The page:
Gillette released this week a short film “We Believe: The Best Men Can Be.” Some criticize it as an attack on men; others disagree and see it as inspiring and hopeful. My take is the under two-minute video illustrates another Fortune 500 company’s courage and leadership to try and use the power of its brand to create a conversation about personal accountability in how others are treated. And let’s face it, that conversation is overdue.
The video’s message is “things have gotten out of control.” It calls out bullying, “boys will be boys” justifications, “toxic masculinity,” gender put downs and sexual harassment and assault. It calls on men “…to say the right thing, to act the right way.” Pointing out that “some already are, in ways big and small, but some is not enough because the boys watching today will be the men of tomorrow.”
I grew up in the city where Gillette is headquartered. For over 100 years it has carried itself, and been accepted, as an icon of masculinity. At the same time, what is meant by femininity has undergone an evolving transformation since women gained the right to vote in 1920. The meanings of respect, fairness, inclusion and trust still shudder for mutual acceptance. Gillette is stepping up and into a maelstrom of public emotions and opinions about power and its abuse, clearly doing it wide eyed. The company, and its parent Procter and Gamble, had to know there would be fallout. The question is what role can they play in leading by example and supporting an evolving definition of masculinity now that their ad has become a focal point of attention?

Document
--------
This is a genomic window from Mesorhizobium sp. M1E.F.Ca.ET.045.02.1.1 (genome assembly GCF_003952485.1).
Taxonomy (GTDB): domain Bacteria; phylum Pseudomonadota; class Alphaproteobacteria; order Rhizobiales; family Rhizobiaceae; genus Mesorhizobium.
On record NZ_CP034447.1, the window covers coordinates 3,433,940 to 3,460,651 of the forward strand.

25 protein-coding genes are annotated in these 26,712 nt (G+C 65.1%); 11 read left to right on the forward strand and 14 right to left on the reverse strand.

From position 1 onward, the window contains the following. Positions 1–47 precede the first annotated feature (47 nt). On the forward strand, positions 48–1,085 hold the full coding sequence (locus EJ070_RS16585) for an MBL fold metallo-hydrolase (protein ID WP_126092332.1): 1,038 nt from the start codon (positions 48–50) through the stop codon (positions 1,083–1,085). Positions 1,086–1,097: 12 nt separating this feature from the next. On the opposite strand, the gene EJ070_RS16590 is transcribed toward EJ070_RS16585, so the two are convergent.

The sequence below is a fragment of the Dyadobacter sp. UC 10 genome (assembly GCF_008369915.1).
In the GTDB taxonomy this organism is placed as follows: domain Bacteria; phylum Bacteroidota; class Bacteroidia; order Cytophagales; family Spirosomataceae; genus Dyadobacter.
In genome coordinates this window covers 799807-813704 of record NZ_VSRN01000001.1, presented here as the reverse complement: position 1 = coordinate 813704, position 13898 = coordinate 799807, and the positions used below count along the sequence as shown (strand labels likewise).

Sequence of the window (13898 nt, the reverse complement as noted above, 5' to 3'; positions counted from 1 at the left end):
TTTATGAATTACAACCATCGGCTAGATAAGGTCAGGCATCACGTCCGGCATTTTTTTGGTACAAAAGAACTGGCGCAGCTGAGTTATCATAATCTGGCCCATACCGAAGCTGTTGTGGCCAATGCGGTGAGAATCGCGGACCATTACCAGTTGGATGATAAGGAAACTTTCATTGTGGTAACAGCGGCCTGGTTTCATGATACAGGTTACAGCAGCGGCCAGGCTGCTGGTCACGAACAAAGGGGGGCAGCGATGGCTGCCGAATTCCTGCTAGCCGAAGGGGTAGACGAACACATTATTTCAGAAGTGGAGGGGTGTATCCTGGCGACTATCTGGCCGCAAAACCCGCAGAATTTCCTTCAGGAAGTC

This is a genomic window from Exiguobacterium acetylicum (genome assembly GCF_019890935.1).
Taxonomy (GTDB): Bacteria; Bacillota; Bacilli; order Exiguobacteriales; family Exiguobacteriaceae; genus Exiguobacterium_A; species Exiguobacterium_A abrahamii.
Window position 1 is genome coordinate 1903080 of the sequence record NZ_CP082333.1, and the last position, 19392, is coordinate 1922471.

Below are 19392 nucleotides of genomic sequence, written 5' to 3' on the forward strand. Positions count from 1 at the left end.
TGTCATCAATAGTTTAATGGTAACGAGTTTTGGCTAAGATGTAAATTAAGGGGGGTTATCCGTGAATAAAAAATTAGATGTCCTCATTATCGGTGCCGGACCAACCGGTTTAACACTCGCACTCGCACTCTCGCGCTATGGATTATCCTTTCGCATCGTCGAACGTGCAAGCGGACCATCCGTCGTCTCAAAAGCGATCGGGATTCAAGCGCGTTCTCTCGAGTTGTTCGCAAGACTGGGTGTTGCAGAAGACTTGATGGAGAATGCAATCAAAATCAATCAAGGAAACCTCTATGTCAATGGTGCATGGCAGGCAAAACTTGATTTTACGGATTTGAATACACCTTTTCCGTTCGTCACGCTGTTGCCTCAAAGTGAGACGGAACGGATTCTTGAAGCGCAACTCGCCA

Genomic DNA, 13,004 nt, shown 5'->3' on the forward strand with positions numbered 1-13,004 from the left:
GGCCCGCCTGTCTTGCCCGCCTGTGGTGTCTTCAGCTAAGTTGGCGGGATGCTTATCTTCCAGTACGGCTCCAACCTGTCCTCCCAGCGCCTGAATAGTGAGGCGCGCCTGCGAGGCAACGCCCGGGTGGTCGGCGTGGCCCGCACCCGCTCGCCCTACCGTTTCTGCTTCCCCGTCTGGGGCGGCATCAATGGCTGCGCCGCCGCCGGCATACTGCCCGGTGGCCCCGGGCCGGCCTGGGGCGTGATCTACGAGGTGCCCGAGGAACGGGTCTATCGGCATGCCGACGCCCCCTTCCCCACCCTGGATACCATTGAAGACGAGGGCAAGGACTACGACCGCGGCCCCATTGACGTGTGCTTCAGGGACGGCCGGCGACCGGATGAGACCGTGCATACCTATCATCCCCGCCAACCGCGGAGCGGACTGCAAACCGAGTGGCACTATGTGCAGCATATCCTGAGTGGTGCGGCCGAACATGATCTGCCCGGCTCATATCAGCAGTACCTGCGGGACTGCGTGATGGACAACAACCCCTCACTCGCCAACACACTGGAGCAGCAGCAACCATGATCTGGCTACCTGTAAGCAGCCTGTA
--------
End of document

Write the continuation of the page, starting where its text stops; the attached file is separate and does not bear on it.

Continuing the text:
Gillette, wrote, in explaining its video, “that brands like ours play a role in influencing culture. And as a company that encourages men to be their best, we have a responsibility to make sure we are promoting positive, attainable, inclusive and healthy versions of what it means to be a man.” The company pledged “to actively challenge the stereotypes and expectations of what it means to be a man everywhere you see Gillette.”
As with the experience Starbucks faced in 2015 in its “Race Together” initiative on racial inequality, Gillette’s video immediately proved controversial — offensive to some (a call for a company boycott) and garnering praise for the backlash it is creating. Stepping up to address social problems is tricky for companies as Starbucks learned; there were mistakes along the way as Starbucks acknowledged in how it made sure it was leading by example.
However, when attempting difficult conversations (whether in the living room, classroom, break room, board room or using social media as a platform) it won’t be perfect. In the best of intentions and aspirations, mistakes will be made but so will progress. Mistakes anticipated and prepared for (the smartest way), or addressed when made, chart progress in how to improve individually, as a culture and as a society. If nothing really important is attempted, learned from and tried again, nothing changes.
For 30 years Gillette has used the tagline “the best a man can get.” They’ve changed it to “The Best Men Can Be.” The company statement on the video continues: “we have spent the last few months taking a hard look at our past and coming communication and reflecting on the types of men and behaviors we want to celebrate. We’re inviting all men along this journey with us – to strive to be better, to make us better, and to help each other be better.”
Gillette’s closing line in the video — “It’s only by challenging ourselves to do more that we can get closer to our best”– could be the motto of a team striving to win the Olympics. It also expresses the aspiration and rigor we should expect of business leaders and all of us in the conversations ahead.
Gael O’Brien is an executive coach, consultant and presenter focused on helping leaders and organizations build trust, engagement and reputation. She publishes The Week in Ethics and is a Business Ethics Magazine columnist. Gael is a Kallman Executive Fellow, Hoffman Center for Business Ethics at Bentley University and a Senior Fellow Social Innovation, the Lewis Institute, Babson College.